Uber, which carries the onus of its likely culpability for a fatal accident involving its own driverless vehicle in Arizona, seems to be considering its options. While Waymo and GM were making their big announcements on Thursday, Uber’s new CEO Dara Khosrowshahi was signaling his company’s interest in teaming up with the Alphabet subsidiary. Notably, Waymo CEO John Krafcik did not include competing for rides on rideshare networks like Uber as one of his four ways of monetizing self-driving technology, so we won’t hold our breath for a potential tie up. Perhaps Cruise, which doesn’t have obvious reach to consumers, would be a more appreciative partner.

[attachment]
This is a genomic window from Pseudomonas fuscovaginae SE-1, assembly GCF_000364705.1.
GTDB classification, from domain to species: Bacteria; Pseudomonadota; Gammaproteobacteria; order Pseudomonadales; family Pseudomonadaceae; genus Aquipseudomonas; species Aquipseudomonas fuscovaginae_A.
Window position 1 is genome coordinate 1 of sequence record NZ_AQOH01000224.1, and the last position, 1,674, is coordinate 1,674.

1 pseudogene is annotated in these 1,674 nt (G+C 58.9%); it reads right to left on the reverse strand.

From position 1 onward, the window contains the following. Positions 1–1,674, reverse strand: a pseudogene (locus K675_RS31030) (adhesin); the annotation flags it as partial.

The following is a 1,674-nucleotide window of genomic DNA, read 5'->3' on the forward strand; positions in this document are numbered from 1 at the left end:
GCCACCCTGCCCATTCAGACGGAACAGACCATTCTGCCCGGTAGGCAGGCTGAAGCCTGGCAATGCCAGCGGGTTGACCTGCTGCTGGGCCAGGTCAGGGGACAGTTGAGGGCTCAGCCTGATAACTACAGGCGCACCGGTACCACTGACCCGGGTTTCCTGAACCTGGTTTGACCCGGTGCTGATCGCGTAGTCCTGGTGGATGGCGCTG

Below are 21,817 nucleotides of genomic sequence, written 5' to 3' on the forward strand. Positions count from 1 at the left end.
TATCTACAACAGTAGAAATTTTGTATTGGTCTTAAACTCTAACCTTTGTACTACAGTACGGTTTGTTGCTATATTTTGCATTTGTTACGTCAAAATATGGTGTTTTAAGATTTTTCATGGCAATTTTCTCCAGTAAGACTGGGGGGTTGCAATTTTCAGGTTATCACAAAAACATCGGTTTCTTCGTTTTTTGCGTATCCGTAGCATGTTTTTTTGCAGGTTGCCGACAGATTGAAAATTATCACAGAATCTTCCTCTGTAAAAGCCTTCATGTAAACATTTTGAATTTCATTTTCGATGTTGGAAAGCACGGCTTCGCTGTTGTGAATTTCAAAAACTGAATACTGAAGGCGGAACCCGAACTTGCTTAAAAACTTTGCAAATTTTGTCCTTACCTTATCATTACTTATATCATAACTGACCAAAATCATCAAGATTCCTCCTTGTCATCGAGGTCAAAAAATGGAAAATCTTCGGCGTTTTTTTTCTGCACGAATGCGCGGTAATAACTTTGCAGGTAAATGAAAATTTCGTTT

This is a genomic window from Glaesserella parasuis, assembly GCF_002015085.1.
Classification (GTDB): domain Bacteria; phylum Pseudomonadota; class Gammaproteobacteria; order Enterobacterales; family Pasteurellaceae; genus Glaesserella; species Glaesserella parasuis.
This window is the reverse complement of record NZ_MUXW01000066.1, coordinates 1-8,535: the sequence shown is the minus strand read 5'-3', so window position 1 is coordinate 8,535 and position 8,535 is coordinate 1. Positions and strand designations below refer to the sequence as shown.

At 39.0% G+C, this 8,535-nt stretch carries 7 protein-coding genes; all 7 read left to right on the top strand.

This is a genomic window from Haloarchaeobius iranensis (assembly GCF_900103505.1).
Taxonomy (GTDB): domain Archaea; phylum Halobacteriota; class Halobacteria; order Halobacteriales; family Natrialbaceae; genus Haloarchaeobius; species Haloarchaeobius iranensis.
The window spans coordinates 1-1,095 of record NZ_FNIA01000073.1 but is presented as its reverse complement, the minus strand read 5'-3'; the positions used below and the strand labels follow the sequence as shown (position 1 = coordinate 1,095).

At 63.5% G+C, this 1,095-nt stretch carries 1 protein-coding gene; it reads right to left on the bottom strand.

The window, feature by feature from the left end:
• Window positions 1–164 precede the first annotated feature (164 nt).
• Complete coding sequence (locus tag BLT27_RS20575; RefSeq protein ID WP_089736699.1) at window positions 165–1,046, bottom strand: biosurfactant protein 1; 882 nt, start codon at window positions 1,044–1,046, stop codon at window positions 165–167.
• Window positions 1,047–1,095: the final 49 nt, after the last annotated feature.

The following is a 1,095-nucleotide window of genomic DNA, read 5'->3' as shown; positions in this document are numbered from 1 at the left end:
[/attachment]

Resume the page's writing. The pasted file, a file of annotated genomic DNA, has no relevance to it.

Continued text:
For investors, Softbank’s investment in Cruise at a $11.5B valuation spurred a $6B jump in GM’s market cap, suggesting that the consensus had only ascribed $3B to it prior to the deal. We think the market is similarly undervaluing Waymo, which we see as worth about $75B – now a bit under 10% of Alphabet’s $778B market cap. If Cruise is worth $11.5B despite the heavy lifting still to be done (and we think that it is), Waymo – launching commercial service this year – is clearly worth at least 6.5x that. This is just one of reasons why we believe Alphabet is undervalued.